Self-growth: The lockdown's new buzzword and why it's okay if you don't pursue it
If you haven't chiselled your body, purified your soul, and improved your skill set during the Coronavirus battle, relax. Meet the people who say it's okay to step out of the lockdown, just as you were in March
HAD this actually been a holiday, I would have produced some work," says photographer Chirodeep Chaudhuri, on the phone from his Thane residence. Like everyone else in the country, whose profession is not an essential service, 48-year-old Chaudhuri has been locked down at home. And while, it isn't much different for him, in that he works from home otherwise too, not being able to step out has brought with it a sense of anxiety. "I had meant to get down to say, designing the book I planned to publish this year, on the clocks of Bombay. I wanted to line up the broader ideas and also polish up an essay I have been writing. But I haven't managed to do that to the extent I would have wanted to."
Chaudhuri says that a week or 10 days into the lockdown, he realised that social media was flooded with posts of people who were cooking and putting up photos of their creations. Or doodling. "I actually started feeling left out. I felt that my inspiration had dried up," he says, adding that he feels this despite having experienced periods when he has not produced much work.
What Chaudhuri, and possibly most of us, experienced is the sense of stagnation even as the rest of the world appeared to be using the lockdown as a time for self-growth—to learn a new skill, a language, or get that body you have been meaning to. In fact, a post on Instagram that everyone seems to have seen, says "if you don't come out of the lockdown a better you, then time was never the issue".
Ekta Seth Balyan
For most of us, if you step out for a grocery run, it takes one-and-a-half hours. And the rest of the day is spent cooking, cleaning and doing the dishes.
Chaudhuri also points to the dissonance on social media. On the one hand, you have people posting their daily challenges and in the next post, you see thousands of migrants marching back home. "It screws with your head in an odd way. For the first 12 days, it played havoc on my mind and it took me a while to get a grip on this mess that we collectively find ourselves in."
For Goregaon resident Padmini Pagadala, who works with Mahindra Logistics—a firm that is helping other companies ensure that the supply chain for essential services continues to run smoothly—the first few weeks were spent getting accustomed to the lockdown. With offices shifting to work from home gear, work hours extended into late nights and weekend boundaries got blurred.
"I'd look for time to do something as simple as oil my hair and take care of my skin. But I am not going mental about it. At some point in the last few weeks, I had grown slightly irritable as I missed face to face interaction. It's only now that I have started adjusting. I do wish that I could work out more, but if it's not happening, I am not going to be harsh on myself. I want to practice kindness to self more than anything."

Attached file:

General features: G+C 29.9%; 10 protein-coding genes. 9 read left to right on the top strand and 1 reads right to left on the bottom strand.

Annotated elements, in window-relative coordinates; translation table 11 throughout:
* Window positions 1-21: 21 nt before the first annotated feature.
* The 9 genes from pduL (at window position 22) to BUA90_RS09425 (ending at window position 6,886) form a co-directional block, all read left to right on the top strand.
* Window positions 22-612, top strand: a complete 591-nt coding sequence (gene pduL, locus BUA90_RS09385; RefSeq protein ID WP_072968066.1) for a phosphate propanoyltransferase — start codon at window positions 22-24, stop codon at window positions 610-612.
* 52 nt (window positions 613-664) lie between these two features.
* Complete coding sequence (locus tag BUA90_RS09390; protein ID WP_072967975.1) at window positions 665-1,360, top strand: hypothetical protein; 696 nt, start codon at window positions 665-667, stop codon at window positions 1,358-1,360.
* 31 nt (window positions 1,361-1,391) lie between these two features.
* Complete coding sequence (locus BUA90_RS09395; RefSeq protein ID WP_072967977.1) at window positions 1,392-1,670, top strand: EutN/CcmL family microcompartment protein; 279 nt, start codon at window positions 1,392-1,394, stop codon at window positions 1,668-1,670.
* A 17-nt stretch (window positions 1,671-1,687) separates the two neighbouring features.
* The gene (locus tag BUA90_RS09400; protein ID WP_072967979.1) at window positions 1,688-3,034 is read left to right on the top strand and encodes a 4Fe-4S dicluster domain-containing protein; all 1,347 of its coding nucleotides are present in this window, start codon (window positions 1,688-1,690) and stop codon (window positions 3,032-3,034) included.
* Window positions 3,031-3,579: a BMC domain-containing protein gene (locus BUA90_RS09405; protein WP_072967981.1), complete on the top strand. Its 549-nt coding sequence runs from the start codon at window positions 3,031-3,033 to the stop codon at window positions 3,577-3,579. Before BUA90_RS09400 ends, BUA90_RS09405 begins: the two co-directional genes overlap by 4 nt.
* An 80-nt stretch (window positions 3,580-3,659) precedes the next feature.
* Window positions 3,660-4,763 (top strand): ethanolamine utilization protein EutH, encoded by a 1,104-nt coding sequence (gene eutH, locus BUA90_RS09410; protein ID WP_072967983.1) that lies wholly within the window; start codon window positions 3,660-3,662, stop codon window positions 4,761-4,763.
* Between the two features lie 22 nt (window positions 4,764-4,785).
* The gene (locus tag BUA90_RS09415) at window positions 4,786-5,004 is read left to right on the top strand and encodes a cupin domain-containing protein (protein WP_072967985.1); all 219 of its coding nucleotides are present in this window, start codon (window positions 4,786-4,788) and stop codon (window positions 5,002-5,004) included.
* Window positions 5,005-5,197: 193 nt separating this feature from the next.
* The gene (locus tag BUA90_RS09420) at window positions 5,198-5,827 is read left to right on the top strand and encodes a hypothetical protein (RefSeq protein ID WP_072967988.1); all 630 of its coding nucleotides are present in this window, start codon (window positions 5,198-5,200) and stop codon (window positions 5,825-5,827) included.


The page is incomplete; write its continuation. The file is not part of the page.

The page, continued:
What Pagadala is talking about, and what Chirodeep is experiencing, might be at the core of the common human experience right now, even if we seem to miss it in social media challenges and hashtags.
A post on Artidote, the Instagram handle curated by Jovanny Varela-Ferreyra, which uses art and text to offer an empathetic perspective to the world, was apt when it used a quote from a post by Neil Webb: "You're not working from home, you are at your home during a crisis trying to work".
Psychologist Varkha Chulani says, modern times associate the concept of leisure with laziness, and stagnation has a connotation of de-growth or wasting time. We live in a world that's proud to be busy.
"We are in a fast wave of life; even this pause has come peppered with the idea that we need to make it count, which is absurd. This could instead be the time for everyone to focus on the 3 Rs: rest, recuperate, relax."
Do you want to read a thriller or watch television or just stare out of the window and watch the stars? It's perfectly okay to do that right now, says Chulani. Much of our daily lives are running towards a burnout, and this could be the time to decompress. "We are all facing a situation that we are not used to. And we are all coping with it in different ways. Some might be anxious and want to over do things. They are possibly not allowing themselves to sit with themselves," she adds.
Juhu resident Ekta Seth-Balyan meditates regularly. She has done it even before the lockdown. However, post March 22, she says, "It's not like I started meditating longer. In fact, initially, my mind was busy with other things, like house chores, which I don't usually have to occupy myself with. Then, when the lockdown was extended, the next thought that came to me was do I have enough stock at home?"
She adds, "Self-improvement is not my top priority. I am trying to cope and see how I can get back to my regular life and assess what's going to change in me emotionally, mentally and physically." What has changed in the last few weeks is that, because of fewer distractions, her meditation practice has become deeper. But it's not something she has sought on purpose.
And, why do you need a lockdown for growth, asks publicity professional Joyson Castelino. Castelino, who turns 24 today, says the tiny changes that he has made in his life include eating and sleeping better. "But with the time I have, I am using the opportunity to go for a short stroll to buy stuff, engage more with family, catch up on reading, and interact with friends."
There's a term for it
Dolce far niente
Italian for "sweet idleness"
Ne faise rien
French for "to do nothing"
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